Thanks to recycling, the same water that is extracted from the natural environment will have multiple uses. Ecologically speaking, a benefit is that groundwater is preserved and is extracted only for drinkable water production. Economically speaking, the industry can use a significantly more important volume of water.

The economic impact of this increase can be very significant: in areas under heavy hydric stress, water production for industrial use can free the production capacity of local firms. The value of this water can thus be measured according to the direct revenue increase for the industries rather the cost for the investors – a complete change of perspective in the elaboration of economic and financial models.

Decontaminated wastewater can also be useful to help accelerate the recovery of groundwater resources. This helps to maintain supplies and satisfy the need for drinkable water during droughts. This technique can also be helpful under more tempered climates to handle local peaks of demands during the summer in coastal areas, for example.

A central wastewater treatment plant appears today as the most appropriate place for water production but we shouldn’t neglect the potential of decentralized systems (domestic treatment or small treatment units) that represent 20% to 30% of wastewater in Europe. In Korea and Japan for over 20 years and now also in China, devices reusing wastewater are implemented in buildings that are big enough, community housings for instance. Drinkable water is dedicated to “noble” activities – drinking, cooking, and bathing. Once used, this “grey” water can be recycled and reused for cleaning floors or in heating systems. Part of the drinkable water can be used twice before being rejected into the sewers. With this system, there is no need to double the incoming networks, apart from the incoming and outgoing water pipes. However, you do need a very strict control of the installations to avoid any error that could endanger public health.

As expected, the development of these recycling logics will raise a problem of social acceptability which should not be underestimated, although it isn’t unsolvable. The recycling of wastewater into clean water could come up against the cultural reluctance of individuals, industries, collectivities as well as the whole society. For multiple reasons: fear of contamination, the myth of pure water… Obviously, economic reasons such as the increase of water bills will not be enough to overcome this reluctance. This asks for a specific effort. Sciences such as environmental sociology can be used to explain the issue of recycling and analyze the potential psycho-sociological obstacles as well as offer solutions to overcome them.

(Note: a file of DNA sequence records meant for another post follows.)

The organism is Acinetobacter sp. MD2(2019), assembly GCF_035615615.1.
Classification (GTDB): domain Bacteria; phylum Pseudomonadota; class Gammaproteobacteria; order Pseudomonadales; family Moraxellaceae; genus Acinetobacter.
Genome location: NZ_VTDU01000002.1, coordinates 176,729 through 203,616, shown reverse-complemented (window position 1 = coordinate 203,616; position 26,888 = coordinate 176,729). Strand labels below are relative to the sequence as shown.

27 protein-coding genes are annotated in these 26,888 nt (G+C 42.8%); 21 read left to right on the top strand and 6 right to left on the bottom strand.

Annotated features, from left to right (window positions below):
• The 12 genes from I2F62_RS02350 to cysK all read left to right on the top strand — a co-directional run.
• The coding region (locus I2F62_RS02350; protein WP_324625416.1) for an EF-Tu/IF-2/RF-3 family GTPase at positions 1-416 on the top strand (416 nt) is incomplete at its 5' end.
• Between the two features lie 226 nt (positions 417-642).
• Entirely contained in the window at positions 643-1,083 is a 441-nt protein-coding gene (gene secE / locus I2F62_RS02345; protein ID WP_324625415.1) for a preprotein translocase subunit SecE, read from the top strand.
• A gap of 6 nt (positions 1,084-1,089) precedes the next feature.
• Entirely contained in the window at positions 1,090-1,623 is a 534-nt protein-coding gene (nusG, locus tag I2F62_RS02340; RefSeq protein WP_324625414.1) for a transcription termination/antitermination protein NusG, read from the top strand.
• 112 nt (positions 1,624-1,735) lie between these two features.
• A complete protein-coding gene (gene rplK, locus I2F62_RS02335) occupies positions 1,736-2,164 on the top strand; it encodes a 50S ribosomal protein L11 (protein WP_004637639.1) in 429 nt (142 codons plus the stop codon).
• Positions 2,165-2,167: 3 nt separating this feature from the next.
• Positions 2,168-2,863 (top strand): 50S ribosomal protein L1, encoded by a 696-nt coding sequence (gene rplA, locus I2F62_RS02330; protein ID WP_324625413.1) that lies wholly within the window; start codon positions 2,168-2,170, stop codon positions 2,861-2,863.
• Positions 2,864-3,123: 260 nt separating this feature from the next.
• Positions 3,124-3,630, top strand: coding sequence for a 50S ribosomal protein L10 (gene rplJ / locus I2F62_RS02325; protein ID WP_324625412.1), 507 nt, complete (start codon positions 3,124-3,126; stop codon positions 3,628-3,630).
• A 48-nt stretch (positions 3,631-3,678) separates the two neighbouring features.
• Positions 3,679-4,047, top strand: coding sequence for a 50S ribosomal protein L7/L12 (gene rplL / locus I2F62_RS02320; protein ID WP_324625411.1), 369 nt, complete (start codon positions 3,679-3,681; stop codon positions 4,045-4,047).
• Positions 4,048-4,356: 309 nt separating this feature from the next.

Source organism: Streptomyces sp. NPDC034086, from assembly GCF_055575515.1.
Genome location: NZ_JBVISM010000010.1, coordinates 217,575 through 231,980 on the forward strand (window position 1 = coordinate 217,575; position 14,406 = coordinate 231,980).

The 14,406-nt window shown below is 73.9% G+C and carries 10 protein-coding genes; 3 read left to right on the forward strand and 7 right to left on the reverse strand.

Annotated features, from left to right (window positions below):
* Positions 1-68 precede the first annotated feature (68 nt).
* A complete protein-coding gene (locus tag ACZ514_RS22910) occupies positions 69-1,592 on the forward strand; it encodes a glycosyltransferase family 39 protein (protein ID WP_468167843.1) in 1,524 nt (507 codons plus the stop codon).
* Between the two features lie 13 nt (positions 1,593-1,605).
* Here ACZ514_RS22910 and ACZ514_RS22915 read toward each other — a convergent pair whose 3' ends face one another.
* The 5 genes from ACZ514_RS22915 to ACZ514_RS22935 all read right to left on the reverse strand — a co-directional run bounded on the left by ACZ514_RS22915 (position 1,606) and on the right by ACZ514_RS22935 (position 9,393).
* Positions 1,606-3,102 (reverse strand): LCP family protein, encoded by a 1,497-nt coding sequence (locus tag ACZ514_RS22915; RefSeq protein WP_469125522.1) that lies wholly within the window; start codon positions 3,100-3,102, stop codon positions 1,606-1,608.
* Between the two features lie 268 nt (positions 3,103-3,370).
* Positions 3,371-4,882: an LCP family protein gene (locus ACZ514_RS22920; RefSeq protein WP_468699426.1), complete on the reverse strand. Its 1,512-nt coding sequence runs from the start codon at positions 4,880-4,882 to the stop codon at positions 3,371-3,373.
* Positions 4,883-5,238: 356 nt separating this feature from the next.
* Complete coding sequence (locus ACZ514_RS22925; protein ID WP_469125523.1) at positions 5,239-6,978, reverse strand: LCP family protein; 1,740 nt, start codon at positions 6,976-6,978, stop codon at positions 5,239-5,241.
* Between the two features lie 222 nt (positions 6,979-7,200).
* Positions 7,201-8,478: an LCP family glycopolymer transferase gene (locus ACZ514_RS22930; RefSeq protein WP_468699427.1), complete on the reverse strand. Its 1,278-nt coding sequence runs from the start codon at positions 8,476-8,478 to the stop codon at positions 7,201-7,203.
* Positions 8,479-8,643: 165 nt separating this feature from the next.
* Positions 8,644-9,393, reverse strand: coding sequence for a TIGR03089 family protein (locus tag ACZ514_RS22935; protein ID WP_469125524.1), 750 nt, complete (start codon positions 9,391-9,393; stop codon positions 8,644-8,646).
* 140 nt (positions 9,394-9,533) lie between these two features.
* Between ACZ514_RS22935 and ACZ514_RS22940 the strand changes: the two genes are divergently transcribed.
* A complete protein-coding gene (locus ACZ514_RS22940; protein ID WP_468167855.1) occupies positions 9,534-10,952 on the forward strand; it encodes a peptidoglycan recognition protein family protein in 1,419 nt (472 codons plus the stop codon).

Towards the Production of Raw Materials

However, producing water is only a small part of the story and certainly not the most stimulating one from an economic point of view. The issue is also to recover the solid deposits from wastewater. The challenge is to sort raw materials according to their specificities and send them to where there will most efficiently used. Beyond their organic nature, which is the only criteria recognized today, they will be separated into different categories: proteins, sugars, lipids, fibers etc. by using quick 3D fluorescent analysis techniques, for example.

There are already three different recovery fields: the energy field, the green chemical field and the mineral chemical field. Part of the high energy potential materials (such as sugars, fats, proteins) will be sent to reactors that produce bio-gas. Promising experiments have been led in Prague, Budapest or Braunschweig, suggesting that great quantities of energy can be produced from this type of organic matter. The rest could be sent to green chemistry each time direct or indirect applications can be found. Last, some components such as nitrogen, phosphorus or sulphur will be extracted and delivered to fertilizer producers or to chemistry labs. That way, part of the wastewater materials are reincorporated to the soil in a specific and controlled framework.

Some microorganisms used in biological decontamination processes are cultivated to produce polymers during the degradation of organic matter. These polymers are very similar to oil-based products from the chemical industry. The only difference is that this method produces green carbon which is then used by the bio-plastic industry to make multiple products: pens, computer mice, car bumpers... Organic products won't significantly change the biopolymer market, the same way mineral components won't revolutionize the fertilizer market. Given the very low quantities, the priority is to find sustainable outlets for wastewater products by controlling that their specificities do match with the needs of the industry. Our flows must be integrated into a more global cycle of materials.